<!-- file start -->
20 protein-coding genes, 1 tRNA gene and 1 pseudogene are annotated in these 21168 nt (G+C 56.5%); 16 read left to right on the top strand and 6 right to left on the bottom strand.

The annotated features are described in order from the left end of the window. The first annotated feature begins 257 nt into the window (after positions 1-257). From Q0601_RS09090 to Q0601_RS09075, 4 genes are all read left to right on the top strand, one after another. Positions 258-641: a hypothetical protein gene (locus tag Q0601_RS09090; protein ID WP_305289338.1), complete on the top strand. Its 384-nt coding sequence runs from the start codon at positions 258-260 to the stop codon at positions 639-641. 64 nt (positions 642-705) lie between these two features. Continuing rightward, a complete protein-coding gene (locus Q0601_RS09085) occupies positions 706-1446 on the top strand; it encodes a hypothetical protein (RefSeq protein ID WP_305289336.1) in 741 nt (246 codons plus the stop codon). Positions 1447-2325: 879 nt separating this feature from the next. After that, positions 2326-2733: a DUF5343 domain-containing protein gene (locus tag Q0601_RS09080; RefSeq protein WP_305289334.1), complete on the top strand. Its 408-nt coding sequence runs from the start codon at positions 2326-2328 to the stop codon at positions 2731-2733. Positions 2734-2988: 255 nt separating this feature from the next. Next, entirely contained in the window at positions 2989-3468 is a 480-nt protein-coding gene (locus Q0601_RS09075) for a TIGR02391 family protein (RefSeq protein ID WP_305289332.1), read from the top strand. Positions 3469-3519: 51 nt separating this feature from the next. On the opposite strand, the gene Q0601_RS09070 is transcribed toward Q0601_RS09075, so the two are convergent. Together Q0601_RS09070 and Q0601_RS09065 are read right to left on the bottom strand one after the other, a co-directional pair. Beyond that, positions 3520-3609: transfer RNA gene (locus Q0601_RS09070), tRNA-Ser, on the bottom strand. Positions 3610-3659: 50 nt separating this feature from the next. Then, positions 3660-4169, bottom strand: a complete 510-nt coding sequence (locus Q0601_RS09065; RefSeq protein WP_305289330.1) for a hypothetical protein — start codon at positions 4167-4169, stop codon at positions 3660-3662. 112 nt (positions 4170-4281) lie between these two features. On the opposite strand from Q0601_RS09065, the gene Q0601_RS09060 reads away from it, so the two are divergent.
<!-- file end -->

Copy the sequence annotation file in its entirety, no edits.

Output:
20 protein-coding genes, 1 tRNA gene and 1 pseudogene are annotated in these 21168 nt (G+C 56.5%); 16 read left to right on the top strand and 6 right to left on the bottom strand.

The annotated features are described in order from the left end of the window. The first annotated feature begins 257 nt into the window (after positions 1-257). From Q0601_RS09090 to Q0601_RS09075, 4 genes are all read left to right on the top strand, one after another. Positions 258-641: a hypothetical protein gene (locus tag Q0601_RS09090; protein ID WP_305289338.1), complete on the top strand. Its 384-nt coding sequence runs from the start codon at positions 258-260 to the stop codon at positions 639-641. 64 nt (positions 642-705) lie between these two features. Continuing rightward, a complete protein-coding gene (locus Q0601_RS09085) occupies positions 706-1446 on the top strand; it encodes a hypothetical protein (RefSeq protein ID WP_305289336.1) in 741 nt (246 codons plus the stop codon). Positions 1447-2325: 879 nt separating this feature from the next. After that, positions 2326-2733: a DUF5343 domain-containing protein gene (locus tag Q0601_RS09080; RefSeq protein WP_305289334.1), complete on the top strand. Its 408-nt coding sequence runs from the start codon at positions 2326-2328 to the stop codon at positions 2731-2733. Positions 2734-2988: 255 nt separating this feature from the next. Next, entirely contained in the window at positions 2989-3468 is a 480-nt protein-coding gene (locus Q0601_RS09075) for a TIGR02391 family protein (RefSeq protein ID WP_305289332.1), read from the top strand. Positions 3469-3519: 51 nt separating this feature from the next. On the opposite strand, the gene Q0601_RS09070 is transcribed toward Q0601_RS09075, so the two are convergent. Together Q0601_RS09070 and Q0601_RS09065 are read right to left on the bottom strand one after the other, a co-directional pair. Beyond that, positions 3520-3609: transfer RNA gene (locus Q0601_RS09070), tRNA-Ser, on the bottom strand. Positions 3610-3659: 50 nt separating this feature from the next. Then, positions 3660-4169, bottom strand: a complete 510-nt coding sequence (locus Q0601_RS09065; RefSeq protein WP_305289330.1) for a hypothetical protein — start codon at positions 4167-4169, stop codon at positions 3660-3662. 112 nt (positions 4170-4281) lie between these two features. On the opposite strand from Q0601_RS09065, the gene Q0601_RS09060 reads away from it, so the two are divergent.